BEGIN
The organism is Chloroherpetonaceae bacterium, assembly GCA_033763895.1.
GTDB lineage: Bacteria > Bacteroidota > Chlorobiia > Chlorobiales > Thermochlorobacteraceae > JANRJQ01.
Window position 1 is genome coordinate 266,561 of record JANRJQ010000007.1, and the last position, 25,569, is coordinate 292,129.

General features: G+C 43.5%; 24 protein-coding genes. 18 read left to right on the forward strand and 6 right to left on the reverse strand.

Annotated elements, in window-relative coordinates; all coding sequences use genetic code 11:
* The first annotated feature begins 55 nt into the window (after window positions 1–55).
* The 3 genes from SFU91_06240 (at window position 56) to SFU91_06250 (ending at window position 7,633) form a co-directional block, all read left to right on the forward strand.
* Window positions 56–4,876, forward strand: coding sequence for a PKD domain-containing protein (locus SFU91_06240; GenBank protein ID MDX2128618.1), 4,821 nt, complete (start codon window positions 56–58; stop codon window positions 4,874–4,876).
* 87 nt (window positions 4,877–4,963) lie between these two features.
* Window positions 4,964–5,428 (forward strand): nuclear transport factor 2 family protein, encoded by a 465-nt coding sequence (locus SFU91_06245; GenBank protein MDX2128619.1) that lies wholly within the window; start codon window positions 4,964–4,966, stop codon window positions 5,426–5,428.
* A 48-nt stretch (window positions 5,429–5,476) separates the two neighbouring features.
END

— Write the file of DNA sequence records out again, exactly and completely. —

The organism is Chloroherpetonaceae bacterium, assembly GCA_033763895.1.
GTDB lineage: Bacteria > Bacteroidota > Chlorobiia > Chlorobiales > Thermochlorobacteraceae > JANRJQ01.
Window position 1 is genome coordinate 266,561 of record JANRJQ010000007.1, and the last position, 25,569, is coordinate 292,129.

General features: G+C 43.5%; 24 protein-coding genes. 18 read left to right on the forward strand and 6 right to left on the reverse strand.

Annotated elements, in window-relative coordinates; all coding sequences use genetic code 11:
* The first annotated feature begins 55 nt into the window (after window positions 1–55).
* The 3 genes from SFU91_06240 (at window position 56) to SFU91_06250 (ending at window position 7,633) form a co-directional block, all read left to right on the forward strand.
* Window positions 56–4,876, forward strand: coding sequence for a PKD domain-containing protein (locus SFU91_06240; GenBank protein ID MDX2128618.1), 4,821 nt, complete (start codon window positions 56–58; stop codon window positions 4,874–4,876).
* 87 nt (window positions 4,877–4,963) lie between these two features.
* Window positions 4,964–5,428 (forward strand): nuclear transport factor 2 family protein, encoded by a 465-nt coding sequence (locus SFU91_06245; GenBank protein MDX2128619.1) that lies wholly within the window; start codon window positions 4,964–4,966, stop codon window positions 5,426–5,428.
* A 48-nt stretch (window positions 5,429–5,476) separates the two neighbouring features.